From Buddy’s medical school laboratory to Esther’s ritzy private mental asylum, The Bell Jar surveys various medical practices in 1950s America and considers their effectiveness. Buddy embodies the ideals and attitudes of modern medicine at the time. He is active, physically fit, hardworking, committed to science, dismissive of the arts (he scoffs at Esther’s poetry), and rigorously unemotional (he has no qualms about manipulating new mourners into donating their loved ones’ corpses to medical schools). He is also arrogant, insensitive, and naïve, as evidenced by his disastrous bravado teaching Esther to ski (which results in her broken leg) and his obliviousness towards Mrs. Tomolillo’s excruciating childbirth pains. Buddy thinks only of how modern medicine’s drugs will wipe Mrs. Tomolillo’s memory clean of the pain she must nevertheless endure in labor. However, once Buddy contracts TB, he has to confront his own weakness and is thereby forced to mature. When Esther meets him again at novel’s end, she finds that Buddy’s illness has taught him the patience and humility he lacked at novel’s start.
Esther’s own experiences showcase the state of 1950s psychiatry. As a psychiatric patient, Esther is subjected to a slew of treatments, some helpful, some not. She resents her sessions with the unsympathetic and arrogant psychiatrist Dr. Gordon and encounters many chilly, condescending doctors before being genuinely helped by talk therapy with the nurturing and perceptive Dr. Nolan. She bristles and worsens under the crudely restrictive conditions of the psychiatric ward at a city hospital, then thrives in the supportive, open environment of a private asylum. Throughout, she is haunted by her imagination of brutal tortures at the state psychiatric hospital and is glad not to have to endure them. She experiences multiple iterations of electric shock therapy, as wrongly and excruciatingly performed under Dr. Gordon, then as correctly and effectively performed under Dr. Nolan. She receives insulin and suffers a side effect of drastic weight gain before having the intended “reaction,” with ephemeral results. Alongside her own treatments, Esther also hears about other contemporary psychiatric practices. Through her mother’s account of doctors asking questions about Esther’s “toilet training” and through Joan’s chatter about “Egos and Ids,” Esther encounters snippets of the theories of Sigmund Freud, a crucial foundation for psychiatry at the time. Esther remains grateful that her own psychiatrist, Dr. Nolan, practices a talk therapy free of theoretical terminology and abstraction.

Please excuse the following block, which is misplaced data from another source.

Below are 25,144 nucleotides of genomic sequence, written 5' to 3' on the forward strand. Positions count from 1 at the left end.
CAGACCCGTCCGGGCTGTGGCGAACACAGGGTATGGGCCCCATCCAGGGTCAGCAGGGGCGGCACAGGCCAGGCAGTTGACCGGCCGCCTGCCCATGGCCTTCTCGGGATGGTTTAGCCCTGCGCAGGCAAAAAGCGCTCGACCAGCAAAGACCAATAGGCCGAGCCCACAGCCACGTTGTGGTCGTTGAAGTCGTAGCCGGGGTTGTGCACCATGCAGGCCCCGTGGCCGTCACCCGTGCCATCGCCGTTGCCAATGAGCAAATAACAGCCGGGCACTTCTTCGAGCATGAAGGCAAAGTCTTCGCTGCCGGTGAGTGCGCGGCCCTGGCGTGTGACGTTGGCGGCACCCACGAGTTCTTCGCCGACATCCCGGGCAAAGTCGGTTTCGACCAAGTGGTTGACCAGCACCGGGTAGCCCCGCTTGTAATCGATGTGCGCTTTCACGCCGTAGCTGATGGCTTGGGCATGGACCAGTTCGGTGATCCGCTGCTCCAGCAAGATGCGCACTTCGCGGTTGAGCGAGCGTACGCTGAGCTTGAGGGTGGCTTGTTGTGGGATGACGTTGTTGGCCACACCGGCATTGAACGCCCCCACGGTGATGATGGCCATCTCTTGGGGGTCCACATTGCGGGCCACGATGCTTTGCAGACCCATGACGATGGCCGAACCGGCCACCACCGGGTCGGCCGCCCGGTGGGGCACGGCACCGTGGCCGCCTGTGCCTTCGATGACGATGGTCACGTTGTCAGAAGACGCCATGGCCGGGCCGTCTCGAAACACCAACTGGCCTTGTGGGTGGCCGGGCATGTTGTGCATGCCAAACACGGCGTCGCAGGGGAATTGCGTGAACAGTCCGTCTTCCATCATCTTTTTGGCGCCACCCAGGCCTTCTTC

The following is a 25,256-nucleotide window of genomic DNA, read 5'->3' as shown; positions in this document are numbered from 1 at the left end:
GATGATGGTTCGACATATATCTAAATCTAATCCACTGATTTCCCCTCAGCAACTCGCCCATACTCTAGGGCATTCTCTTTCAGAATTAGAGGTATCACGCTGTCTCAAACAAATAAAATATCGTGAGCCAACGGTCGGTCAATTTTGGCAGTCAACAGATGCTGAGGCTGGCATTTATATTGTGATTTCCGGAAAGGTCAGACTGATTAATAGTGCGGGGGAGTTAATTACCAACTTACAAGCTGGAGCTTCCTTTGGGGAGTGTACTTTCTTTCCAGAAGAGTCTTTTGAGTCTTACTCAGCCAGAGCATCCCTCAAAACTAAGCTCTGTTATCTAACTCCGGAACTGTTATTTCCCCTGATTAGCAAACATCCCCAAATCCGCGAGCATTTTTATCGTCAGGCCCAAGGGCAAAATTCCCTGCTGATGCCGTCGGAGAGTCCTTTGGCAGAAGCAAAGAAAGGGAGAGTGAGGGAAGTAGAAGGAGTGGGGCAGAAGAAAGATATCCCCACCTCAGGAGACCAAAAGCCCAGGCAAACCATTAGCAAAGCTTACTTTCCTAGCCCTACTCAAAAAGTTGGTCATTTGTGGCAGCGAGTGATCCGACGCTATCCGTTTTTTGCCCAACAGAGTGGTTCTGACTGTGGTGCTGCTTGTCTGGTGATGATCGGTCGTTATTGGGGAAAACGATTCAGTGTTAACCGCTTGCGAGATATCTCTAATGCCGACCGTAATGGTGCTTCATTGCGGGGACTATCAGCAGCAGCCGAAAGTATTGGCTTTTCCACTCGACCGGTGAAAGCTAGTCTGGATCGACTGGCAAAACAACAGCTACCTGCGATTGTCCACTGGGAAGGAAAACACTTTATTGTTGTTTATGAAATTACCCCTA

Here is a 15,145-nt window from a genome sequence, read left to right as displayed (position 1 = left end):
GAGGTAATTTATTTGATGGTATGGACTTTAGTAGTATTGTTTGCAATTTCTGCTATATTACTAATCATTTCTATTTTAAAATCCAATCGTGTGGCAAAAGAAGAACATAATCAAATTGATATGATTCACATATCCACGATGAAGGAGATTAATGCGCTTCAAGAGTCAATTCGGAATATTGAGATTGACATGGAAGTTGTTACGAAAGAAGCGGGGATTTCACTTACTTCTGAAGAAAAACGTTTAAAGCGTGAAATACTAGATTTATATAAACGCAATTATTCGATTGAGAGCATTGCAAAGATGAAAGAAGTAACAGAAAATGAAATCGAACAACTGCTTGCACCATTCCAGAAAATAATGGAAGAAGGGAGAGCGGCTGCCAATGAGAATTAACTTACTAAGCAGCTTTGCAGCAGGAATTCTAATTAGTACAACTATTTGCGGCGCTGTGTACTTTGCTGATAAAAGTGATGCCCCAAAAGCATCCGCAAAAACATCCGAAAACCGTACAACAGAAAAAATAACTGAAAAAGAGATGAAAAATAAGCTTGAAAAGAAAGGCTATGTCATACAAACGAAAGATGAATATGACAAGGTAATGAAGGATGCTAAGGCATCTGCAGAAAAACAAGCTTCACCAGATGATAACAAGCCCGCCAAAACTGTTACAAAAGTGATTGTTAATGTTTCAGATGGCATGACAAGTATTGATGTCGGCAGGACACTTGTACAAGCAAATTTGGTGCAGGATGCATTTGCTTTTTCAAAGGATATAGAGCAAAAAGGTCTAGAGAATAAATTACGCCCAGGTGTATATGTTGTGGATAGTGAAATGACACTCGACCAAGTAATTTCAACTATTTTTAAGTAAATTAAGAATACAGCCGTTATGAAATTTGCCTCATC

Medicine Quotes in The Bell Jar
I remember the day [Buddy] smiled at me and said, “Do you know what a poem is, Esther?’ ‘No, what?’ I said. ‘A piece of dust.’ And he looked so proud of having thought of this that I just stared at his blond hair and his blue eyes and his white teeth—he had very long, strong white teeth—and said ‘I guess so’.
I thought it sounded just like the sort of drug a man would invent. Here was a woman in terrible pain, obviously feeling every bit of it or she wouldn’t groan like that, and she would go straight home and start another baby, because the drug would make her forget how bad the pain had been, when all the time, in some secret part of her, that long, blind, doorless and windowless corridor of pain was waiting to open up and shut her in again.
“Suppose you try and tell me what you think is wrong.” I turned the words over suspiciously, like round, sea-polished pebbles that might suddenly put out a claw and change into something else. What did I think was wrong? That made it sound as if nothing was really wrong. I only thought it was wrong.
Then something bent down and took hold of me and shook me like the end of the world. Whee-ee-ee-ee-ee, it shrilled, through an air crackling with blue light, and with each flash a great jolt drubbed me till I thought my bones would break and the sap fly out of me like a split plant. I wondered what terrible thing it was that I had done.
I felt the nurse had been instructed to show me my alternatives. Either I got better, or I fell, down, down, like a burning, then burnt-out star, from Belsize, to Caplan, to Wymark and finally, after Doctor Nolan and Mrs. Guinea had given me up, to the state place next-door.